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Seeing Language in Sign The Work of William C. Stokoe (Jane Maher) (Z-Library)
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Page xv the astonishing gathering in Washington of 7000 deaf people (and their eighty-odd sign languages) from allover the world for an unprecedented conference and grand festival of sign arts The Deaf Way.
Stokoe himself gave a talk at The Deaf Way, and the whole gathering gave an extraordinary sense of a rounding and completion to the work he had started some thirty years before. Indeed, another person who had attended The Deaf Way told me that he had seen Stokoe, the previous day, walking very quietly through it all, with the slight, perhaps unconscious smile of a father. "Life has many bright moments" Stokoe wrote me later, "though few so overwhelming as The Deaf Way" In 1990, Gallaudet,
making partial amends for its ousting of Stokoe just a few years before, awarded him an honorary doctor of letters degree in recognition of his central role in the elucidation and legitimation of American Sign Language. But there were many grim moments too, for Stokoe's wife of forty years, Ruth, had started to show memory lapses, and was now on the tragic, downward path of Alzheimer's disease. He often spoke of what was happening to her, in his letters tome, with a passionate objectivity and a most tender, intimate apprehension of her own, now so greatly altered, emotions and states of mind at once, inseparably, the observer and the lover.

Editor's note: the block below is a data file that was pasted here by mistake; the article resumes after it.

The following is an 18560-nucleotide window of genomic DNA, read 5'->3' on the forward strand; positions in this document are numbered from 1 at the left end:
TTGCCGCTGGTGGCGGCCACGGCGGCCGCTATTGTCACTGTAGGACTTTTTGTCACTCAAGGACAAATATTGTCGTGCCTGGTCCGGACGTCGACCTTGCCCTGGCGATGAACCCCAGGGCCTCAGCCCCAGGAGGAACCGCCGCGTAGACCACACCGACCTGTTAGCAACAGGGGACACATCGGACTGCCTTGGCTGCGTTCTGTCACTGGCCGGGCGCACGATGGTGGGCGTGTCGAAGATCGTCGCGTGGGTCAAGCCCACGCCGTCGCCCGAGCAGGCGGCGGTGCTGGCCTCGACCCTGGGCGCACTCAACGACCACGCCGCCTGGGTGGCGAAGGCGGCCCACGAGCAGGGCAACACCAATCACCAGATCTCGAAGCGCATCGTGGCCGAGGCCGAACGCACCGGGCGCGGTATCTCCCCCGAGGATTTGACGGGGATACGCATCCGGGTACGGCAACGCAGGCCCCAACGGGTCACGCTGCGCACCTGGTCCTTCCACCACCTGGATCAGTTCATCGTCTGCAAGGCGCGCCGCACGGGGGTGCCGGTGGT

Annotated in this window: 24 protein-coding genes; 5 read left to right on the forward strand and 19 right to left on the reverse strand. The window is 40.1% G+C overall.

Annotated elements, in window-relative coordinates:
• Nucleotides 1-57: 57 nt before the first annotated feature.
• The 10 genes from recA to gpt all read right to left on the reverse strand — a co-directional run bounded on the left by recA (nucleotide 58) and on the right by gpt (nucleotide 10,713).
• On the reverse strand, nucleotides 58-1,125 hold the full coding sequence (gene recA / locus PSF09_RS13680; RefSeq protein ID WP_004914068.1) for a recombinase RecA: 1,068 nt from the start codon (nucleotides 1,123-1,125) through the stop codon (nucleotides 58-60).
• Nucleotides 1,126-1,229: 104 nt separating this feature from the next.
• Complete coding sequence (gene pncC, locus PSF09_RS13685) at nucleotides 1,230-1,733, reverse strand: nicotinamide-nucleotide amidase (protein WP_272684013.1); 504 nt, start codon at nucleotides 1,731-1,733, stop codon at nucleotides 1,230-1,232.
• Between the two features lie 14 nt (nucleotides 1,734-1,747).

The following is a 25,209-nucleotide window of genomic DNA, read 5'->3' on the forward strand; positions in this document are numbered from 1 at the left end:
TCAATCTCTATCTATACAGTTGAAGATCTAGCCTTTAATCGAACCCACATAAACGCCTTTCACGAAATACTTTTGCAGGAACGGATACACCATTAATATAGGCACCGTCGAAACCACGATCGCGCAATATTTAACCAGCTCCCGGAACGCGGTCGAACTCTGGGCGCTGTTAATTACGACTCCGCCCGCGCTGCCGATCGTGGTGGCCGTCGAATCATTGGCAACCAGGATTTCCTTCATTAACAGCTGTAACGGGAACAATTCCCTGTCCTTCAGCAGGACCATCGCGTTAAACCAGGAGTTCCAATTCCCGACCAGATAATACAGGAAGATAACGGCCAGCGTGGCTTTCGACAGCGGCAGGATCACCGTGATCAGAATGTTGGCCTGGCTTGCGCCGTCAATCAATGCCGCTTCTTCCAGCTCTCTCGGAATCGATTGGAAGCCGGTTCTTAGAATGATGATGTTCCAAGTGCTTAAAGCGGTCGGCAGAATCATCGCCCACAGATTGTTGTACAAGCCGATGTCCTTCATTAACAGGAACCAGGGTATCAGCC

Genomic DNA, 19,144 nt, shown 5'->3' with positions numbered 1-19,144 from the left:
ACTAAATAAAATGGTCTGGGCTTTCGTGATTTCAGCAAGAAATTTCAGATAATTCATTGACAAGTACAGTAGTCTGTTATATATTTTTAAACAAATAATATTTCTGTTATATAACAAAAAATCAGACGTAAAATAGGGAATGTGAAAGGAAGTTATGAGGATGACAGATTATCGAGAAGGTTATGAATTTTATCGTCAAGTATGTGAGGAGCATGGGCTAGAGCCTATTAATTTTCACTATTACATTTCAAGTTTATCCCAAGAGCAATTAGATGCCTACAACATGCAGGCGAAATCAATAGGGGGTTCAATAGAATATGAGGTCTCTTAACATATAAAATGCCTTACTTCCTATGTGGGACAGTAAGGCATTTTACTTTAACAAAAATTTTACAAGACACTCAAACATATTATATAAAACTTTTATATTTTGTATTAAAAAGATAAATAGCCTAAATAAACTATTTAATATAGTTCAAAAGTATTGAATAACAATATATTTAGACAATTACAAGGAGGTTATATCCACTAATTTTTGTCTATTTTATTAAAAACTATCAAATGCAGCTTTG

Stokoe's appreciation of the subjective lies at the center of his own being, no less than the phenomenological, the theoretical, the mathematical. He came to Gallaudet, as a young man, to share his knowledge and passion for medieval poetry, for Chaucer. His earlier work had to do with deciphering Chaucer, understanding the meaning of certain previously obscure words and phrases.
This required a huge knowledge of Middle English vocabulary and grammar, and of the poetic devices of the time but it also required a penetration into Chaucer's subjectivity, his sensibilities, his consciousness, his mind and an acute sense of what it must have been like to live in the fourteenth century, of what it must have meant to be Chaucer. Stokoe finally deciphered the words because he read Chaucer's mind, divined his intentions, knew exactly the meaning Chaucer wished to convey.
It was a similar blending of tremendous acuity in observing

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